Although over 300 articles have been published annually on vertebral augmentation in the last 5 years, there remains much debate about a fundamental question - is vertebral augmentation a safe and effective treatment to achieve analgesia, reduce disability, and improve quality of life in patients with a vertebral fracture? In this modern era of evidence-based clinical practice and public health care policy and funding, an evidentiary basis is needed to continue to perform vertebral augmentation. The aim of this narrative review is to summarize the latest and highest quality evidence for efficacy, safety, cost effectiveness, and potential survival benefit after vertebroplasty and kyphoplasty. The design, major inclusion criteria, primary outcome measures, relevant primary baseline characteristics, primary outcomes, relevant secondary outcomes, and limitations of prospective multicenter randomized sham-controlled and conservative management-controlled trials are summarized. Recently published meta-analyses or systematic reviews of efficacy that include these recent prospective studies of vertebral augmentation are examined. The highest quality procedural safety data relating to medical complications, cement leaks, and subsequent vertebral fracture are reviewed. Publications from national databases analyzing potential reduction in length of hospital stay and reduction in mortality after vertebral augmentation are presented. Finally, emerging literature assessing the potential cost-effectiveness of vertebral augmentation is considered. This narrative review will provide interventional pain physicians a summary of the latest and highest quality data published on vertebral augmentation. This will allow integration of the best available evidence with clinical expertise and patient wishes to make the most appropriate evidence-based clinical decisions for patients with symptomatic vertebral fracture.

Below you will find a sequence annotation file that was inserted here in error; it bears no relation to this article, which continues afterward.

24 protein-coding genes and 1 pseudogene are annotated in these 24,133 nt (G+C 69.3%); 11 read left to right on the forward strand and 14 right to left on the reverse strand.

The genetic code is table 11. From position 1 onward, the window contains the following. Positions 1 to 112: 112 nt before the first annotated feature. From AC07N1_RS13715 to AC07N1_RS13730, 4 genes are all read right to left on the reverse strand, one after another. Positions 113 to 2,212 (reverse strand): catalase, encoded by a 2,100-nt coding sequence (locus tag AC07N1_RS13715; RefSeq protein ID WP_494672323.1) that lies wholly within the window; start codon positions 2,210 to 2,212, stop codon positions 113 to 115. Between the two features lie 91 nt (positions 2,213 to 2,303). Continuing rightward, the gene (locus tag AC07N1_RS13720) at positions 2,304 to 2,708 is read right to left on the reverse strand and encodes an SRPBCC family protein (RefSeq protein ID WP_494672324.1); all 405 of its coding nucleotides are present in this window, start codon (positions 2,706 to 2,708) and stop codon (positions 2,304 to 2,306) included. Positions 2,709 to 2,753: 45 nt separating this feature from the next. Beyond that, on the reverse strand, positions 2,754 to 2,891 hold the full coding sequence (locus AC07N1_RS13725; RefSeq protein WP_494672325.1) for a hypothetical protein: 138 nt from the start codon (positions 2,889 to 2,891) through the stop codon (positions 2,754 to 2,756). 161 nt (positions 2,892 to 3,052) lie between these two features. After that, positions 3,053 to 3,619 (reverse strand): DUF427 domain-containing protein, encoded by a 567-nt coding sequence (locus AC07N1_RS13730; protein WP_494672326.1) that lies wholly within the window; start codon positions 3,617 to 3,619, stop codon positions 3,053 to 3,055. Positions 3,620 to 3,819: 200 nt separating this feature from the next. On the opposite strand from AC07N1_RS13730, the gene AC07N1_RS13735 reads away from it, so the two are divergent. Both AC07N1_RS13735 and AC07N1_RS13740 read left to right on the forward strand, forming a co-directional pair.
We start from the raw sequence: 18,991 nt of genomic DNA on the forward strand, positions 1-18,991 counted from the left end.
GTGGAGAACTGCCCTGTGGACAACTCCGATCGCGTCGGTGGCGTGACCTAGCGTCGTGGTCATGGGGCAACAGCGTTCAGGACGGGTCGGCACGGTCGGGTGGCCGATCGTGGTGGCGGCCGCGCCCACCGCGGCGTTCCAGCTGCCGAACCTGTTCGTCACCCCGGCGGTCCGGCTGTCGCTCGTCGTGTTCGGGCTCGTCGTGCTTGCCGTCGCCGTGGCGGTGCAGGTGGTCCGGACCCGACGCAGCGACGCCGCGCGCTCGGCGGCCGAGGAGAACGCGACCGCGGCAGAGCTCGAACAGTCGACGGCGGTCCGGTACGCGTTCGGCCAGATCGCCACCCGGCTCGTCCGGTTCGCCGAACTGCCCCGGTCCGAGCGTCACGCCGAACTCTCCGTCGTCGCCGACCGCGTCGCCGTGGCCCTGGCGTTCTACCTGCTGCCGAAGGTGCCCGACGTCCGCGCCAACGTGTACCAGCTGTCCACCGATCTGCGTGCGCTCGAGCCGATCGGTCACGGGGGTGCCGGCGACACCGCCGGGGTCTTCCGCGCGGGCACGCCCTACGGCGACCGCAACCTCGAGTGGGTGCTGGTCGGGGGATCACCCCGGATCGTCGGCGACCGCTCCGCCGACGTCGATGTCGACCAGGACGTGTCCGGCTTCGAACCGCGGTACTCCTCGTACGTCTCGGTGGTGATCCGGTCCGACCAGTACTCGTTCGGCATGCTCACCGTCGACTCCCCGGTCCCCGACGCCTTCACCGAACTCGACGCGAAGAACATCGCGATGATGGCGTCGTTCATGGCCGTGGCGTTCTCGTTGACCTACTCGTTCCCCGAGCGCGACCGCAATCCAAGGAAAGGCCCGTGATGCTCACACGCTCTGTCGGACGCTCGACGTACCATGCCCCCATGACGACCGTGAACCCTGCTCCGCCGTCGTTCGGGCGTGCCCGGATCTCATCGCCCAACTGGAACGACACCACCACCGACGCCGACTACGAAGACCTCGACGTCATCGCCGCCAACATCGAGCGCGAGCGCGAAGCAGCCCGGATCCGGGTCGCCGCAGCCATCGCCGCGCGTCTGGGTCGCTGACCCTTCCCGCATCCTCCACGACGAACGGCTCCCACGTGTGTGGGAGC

|Number of pages||12|
|Publication status||Published - 2013|
- Spinal fracture